• 25. ethical behaviorBehavior judged as good, just, right, and honorable based on principles, rules, or guides from aspecific ethics theory, character traits, or social values; may vary from person to person orcountry to country.ethical realismHolds that morality does not apply to international activities, behavior, and transactions.ethical relativismHolds that ethical behavior is based on personal feelings or opinions and is whatever a personor society says is ethical; rejects the view that moral judgments have objective validity.focus on othersOne of three stages of moral development in the ethic of care theory; attributed mainly towomen. Consider actions moral that take into account other people involved in the situation;focus on feelings, emotions, and the unique qualities of the situation in which the acthappens.focus on selfOne of three stages of moral development in the ethic of care theory; attributed mainly towomen. Features a strong focus on self with the intent of ensuring survival; women oftenengage in self-criticism for being selfish.
  • 26. Foreign Corrupt Practices Act (FCPA)A U.S. statute enacted in 1977 that prohibits a company from using bribes to get business inanother country or prevent the restriction of its business; allows small payments that arepart of the ordinary course of doing business in another country.individual ethical egoistJudges a persons actions based only on their effects on self-interests. Because this form ofegoism never considers other peoples interests, moral philosophers usually reject it as adefensible basis of ethics.“Its good business”The assumption that doing business ethically is beneficial for organizations, especially in thelong term.justiceAn approach to ethics that uses a comparative process that looks at the balance of benefitsand burdens that are distributed among group members or that result from applying laws,rules, and policies.legal rightA persons just claims or entitlements defined by the legal system.
  • 27. moral rightA persons just claims or entitlements that exist because of ethical standards.negative rightsA persons duty not to interfere with another persons rights.objectively ethicalA person acts according to a rule or law.positive rightsA persons duty to help others freely pursue an interest to which they have a right.preconventionalOne of three stages of moral development in the ethic of justice theory; attributed mainly tomen. In the early period of this stage, the person is self-centered, does not consider anyoneelses viewpoint, and obeys rules because they are backed by authority. In the later period ofthis stage, the person becomes aware of the interests of others and the conflicts that ariseamong multiple interests.principle of equal libertyEach persons basic liberties must equal those of others. Those liberties must also beprotected from attack by others.
  • 28. principle of fair equality of opportunityEveryone must have the same chance to gain the best positions offered by society.principledOne of three stages of moral development in the ethic of justice theory; attributed mainly tomen. Features the development of moral principles that guide the behavior of those whoreach this stage.reflective understanding of caring for othersOne of three stages of moral development in the ethic of care theory; attributed mainly towomen. Features a strong focus on caring for others as the basis of moral action and abalanced view of the self in moral decisions.rightsA persons just claims or entitlements; can be legal (defined by the legal system) or moral(universal rights that exist because of ethical standards).rule utilitarianismForm of utilitarianism in which a person assesses actions according to a set of rules designedto yield the greatest net benefit to all affected.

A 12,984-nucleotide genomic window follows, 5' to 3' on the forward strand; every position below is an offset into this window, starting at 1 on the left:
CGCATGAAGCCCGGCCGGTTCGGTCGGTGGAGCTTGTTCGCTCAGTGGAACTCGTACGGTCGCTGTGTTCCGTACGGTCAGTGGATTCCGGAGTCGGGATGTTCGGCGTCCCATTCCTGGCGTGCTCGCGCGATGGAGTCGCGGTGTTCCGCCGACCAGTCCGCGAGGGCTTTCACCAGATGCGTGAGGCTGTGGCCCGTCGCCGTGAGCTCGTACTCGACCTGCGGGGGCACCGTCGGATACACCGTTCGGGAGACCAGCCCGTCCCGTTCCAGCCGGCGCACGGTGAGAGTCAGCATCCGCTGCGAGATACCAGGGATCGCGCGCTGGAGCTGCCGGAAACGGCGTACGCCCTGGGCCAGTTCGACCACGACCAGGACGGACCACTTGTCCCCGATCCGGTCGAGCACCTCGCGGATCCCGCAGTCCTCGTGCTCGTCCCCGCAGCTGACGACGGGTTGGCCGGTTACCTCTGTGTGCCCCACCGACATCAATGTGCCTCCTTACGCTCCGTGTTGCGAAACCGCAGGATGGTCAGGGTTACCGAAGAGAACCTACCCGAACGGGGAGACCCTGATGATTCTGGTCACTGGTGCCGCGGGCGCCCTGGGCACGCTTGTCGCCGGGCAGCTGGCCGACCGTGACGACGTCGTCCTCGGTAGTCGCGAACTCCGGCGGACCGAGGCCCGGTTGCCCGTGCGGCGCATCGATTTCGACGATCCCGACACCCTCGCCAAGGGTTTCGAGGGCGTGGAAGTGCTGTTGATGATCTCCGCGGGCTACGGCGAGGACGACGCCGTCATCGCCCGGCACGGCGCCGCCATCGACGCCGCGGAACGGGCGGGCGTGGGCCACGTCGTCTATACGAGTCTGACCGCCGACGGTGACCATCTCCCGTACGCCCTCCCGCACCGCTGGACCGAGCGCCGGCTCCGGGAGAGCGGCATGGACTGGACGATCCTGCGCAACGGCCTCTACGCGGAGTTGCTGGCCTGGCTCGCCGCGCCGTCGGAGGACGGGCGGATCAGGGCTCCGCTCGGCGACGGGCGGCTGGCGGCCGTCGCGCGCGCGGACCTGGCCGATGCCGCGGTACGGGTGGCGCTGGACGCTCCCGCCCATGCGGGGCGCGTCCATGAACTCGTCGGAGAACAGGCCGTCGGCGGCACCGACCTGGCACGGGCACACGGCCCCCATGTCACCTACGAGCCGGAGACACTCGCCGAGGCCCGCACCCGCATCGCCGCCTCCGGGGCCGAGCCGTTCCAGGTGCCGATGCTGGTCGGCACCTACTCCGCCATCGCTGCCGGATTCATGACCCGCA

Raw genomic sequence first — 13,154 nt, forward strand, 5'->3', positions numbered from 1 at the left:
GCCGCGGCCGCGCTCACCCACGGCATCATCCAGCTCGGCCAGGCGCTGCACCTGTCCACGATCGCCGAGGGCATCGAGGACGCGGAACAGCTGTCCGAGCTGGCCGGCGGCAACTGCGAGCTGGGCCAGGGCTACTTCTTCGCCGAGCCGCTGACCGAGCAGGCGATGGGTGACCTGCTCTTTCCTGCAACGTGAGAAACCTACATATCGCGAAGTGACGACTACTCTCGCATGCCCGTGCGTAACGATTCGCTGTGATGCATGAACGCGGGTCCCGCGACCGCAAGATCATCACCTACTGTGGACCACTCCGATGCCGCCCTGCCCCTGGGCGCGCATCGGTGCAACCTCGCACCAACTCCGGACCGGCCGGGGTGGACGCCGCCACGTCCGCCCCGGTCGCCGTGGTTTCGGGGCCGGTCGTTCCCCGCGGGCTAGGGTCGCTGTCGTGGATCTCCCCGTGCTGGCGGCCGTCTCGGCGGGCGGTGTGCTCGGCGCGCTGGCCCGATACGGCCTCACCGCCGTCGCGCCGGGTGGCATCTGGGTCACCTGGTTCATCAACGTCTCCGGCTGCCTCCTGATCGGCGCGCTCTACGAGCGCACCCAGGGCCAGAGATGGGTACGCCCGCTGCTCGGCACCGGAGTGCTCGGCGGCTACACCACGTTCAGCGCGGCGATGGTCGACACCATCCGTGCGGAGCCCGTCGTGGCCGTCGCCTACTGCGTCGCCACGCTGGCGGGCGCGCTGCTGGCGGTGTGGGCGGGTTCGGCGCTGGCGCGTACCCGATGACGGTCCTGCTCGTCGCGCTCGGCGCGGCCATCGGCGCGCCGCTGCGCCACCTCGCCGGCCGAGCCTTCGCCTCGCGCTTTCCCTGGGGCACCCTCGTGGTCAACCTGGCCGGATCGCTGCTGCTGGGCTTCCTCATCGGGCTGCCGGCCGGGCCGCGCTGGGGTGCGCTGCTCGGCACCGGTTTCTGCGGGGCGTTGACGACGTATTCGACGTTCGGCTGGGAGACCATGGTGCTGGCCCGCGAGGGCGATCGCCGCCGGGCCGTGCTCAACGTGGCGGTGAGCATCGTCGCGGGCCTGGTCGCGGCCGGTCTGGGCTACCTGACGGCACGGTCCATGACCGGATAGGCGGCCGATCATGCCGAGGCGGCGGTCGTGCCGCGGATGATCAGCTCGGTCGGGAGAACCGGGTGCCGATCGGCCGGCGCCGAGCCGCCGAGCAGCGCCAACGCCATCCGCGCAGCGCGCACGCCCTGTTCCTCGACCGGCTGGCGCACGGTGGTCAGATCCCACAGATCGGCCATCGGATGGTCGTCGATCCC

• 29. stages of moral developmentStages in which people shift from an individual understanding of morality to a societal oneand then to a universal view. Some persons do not progress through all three stages, andthe stages may differ for men and women.subjectively ethicalA person believes he or she acted ethically.theory of distributive justiceTheory proposed by John Rawls that is based on three principles: equal liberty for allpersons, difference (society should care for its most needy while using its resources asefficiently as possible), and fair equality and opportunity for all.unethical behaviorBehavior judged as wrong, unjust, dishonorable, or failing to meet an obligation.
  • 30. universal ethical egoismUniversal ethical egoism, although controversial, can include the interests of others whenassessing ones actions. Asks a person to weigh the effects of his or her actions on his orher interests with the assessment based on pursuing pleasure and avoiding pain.utilitarianismAn approach to ethics that asks people to examine the effects of an action to decidewhether its total net benefits exceed the total net benefits of any other action.
  • 31. Summary• Ethical behavior – behavior judged as good, just, right, and honorable based on principles, rules, or guides from a specific ethics theory, character traits, or social values; varies from person to person and country to country• Moral right – a person’s just claims or entitlements that exist because of ethical standards.• Know your organization’s Code of Ethics• Ethical decision-making is affected by: – Law – Morality – Values – Professional codes